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HMRC internal manual

National Minimum Wage Manual

From
HM Revenue & Customs
Updated
, see all updates

Issuing notices of underpayment: who is liable to pay the arrears & the penalty on a notice

Relevant legislation

The legislation that applies to this page is as follows:

  • National Minimum Wage Act 1998, sections 17, 19, 19 (2), 19A (1), 19B & 48
  • Partnership Act 1890

General

A worker’s employer is issued with the notice of underpayment and is liable to pay:

  • the arrears to the workers named on the notice and 
  • the penalty to HM Revenue & Customs.

It is important to identify the liable employer so that they can be correctly named on the notice of underpayment and it can be correctly addressed (NMWM13080), (NMWM13090). (This content has been withheld because of exemptions in the Freedom of Information Act 2000)

Two or more employers or individuals jointly liable

Two or more employers or individuals may be jointly liable to pay national minimum wage arrears and penalties. This may happen where:

  • there is more than one partner in a business (NMWM13180);
  • a superior employer is deemed to be the worker’s employer jointly with the worker’s immediate employer (NMWM05130).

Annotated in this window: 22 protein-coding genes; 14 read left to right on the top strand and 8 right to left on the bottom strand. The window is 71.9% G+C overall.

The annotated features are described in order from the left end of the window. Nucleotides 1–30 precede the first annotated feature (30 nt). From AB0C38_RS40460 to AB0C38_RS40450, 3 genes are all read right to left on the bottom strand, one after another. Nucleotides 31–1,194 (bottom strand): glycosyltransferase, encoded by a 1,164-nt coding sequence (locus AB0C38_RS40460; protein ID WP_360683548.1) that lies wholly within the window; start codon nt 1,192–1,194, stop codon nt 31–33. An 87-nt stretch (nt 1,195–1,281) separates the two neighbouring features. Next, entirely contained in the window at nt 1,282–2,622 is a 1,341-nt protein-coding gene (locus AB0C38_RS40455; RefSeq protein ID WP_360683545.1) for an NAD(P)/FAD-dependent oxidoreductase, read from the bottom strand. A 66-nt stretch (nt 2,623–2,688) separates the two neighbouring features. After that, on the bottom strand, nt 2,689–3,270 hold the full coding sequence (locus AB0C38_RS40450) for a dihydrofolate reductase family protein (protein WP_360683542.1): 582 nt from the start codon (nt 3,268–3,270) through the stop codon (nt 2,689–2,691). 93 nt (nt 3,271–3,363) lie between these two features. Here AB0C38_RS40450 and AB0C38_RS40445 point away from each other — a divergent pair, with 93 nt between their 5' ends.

In these circumstances, each partner and/or employer must be informed about:

  • their liability to pay the amounts shown on the notice of underpayment (NMWM13260),
  • any subsequent payments which reduce the arrears and/or the penalty due, and
  • if payments are made, any outstanding amounts that they are then still liable to pay.

Changes to a partnership or superior employer

(This content has been withheld because of exemptions in the Freedom of Information Act 2000)  

If the legal status of a business has changed (for example it is sold, transferred to another owner, merges or is taken over by another business) either:

  • since the investigation started, or
  • at any time during the period of arrears owed to one or more workers,

full details of the circumstances should be obtained, including whether or not those workers who are the subject of your investigation continued to be employed by the new owner up to and beyond the point of sale or transfer.

In these circumstances, we must consider if the Transfer of Undertakings (Protection of Employment) (TUPE) provisions apply and different employers may be liable to pay the arrears and the penalty for either:

  • different individual workers, and/or
  • the same worker, but for different periods.

If TUPE does apply, providing certain criteria are met, it is possible that the new owner of the business will be responsible for national minimum wage arrears which arose whilst the worker was employed by the former owner of the business. However, any penalty attached to arrears transferred in this way remains with the employer who originally caused them. TUPE does not transfer a penalty between owners (as the penalty is a debt to the Secretary of State and not a debt in connection with a worker’s employment contract). It may be the case that the new owner of the business has contractually agreed to indemnify the original owner for such a penalty but that will be a matter between themselves and does not alter the penalty being attributed to the party who caused it.

(This content has been withheld because of exemptions in the Freedom of Information Act 2000)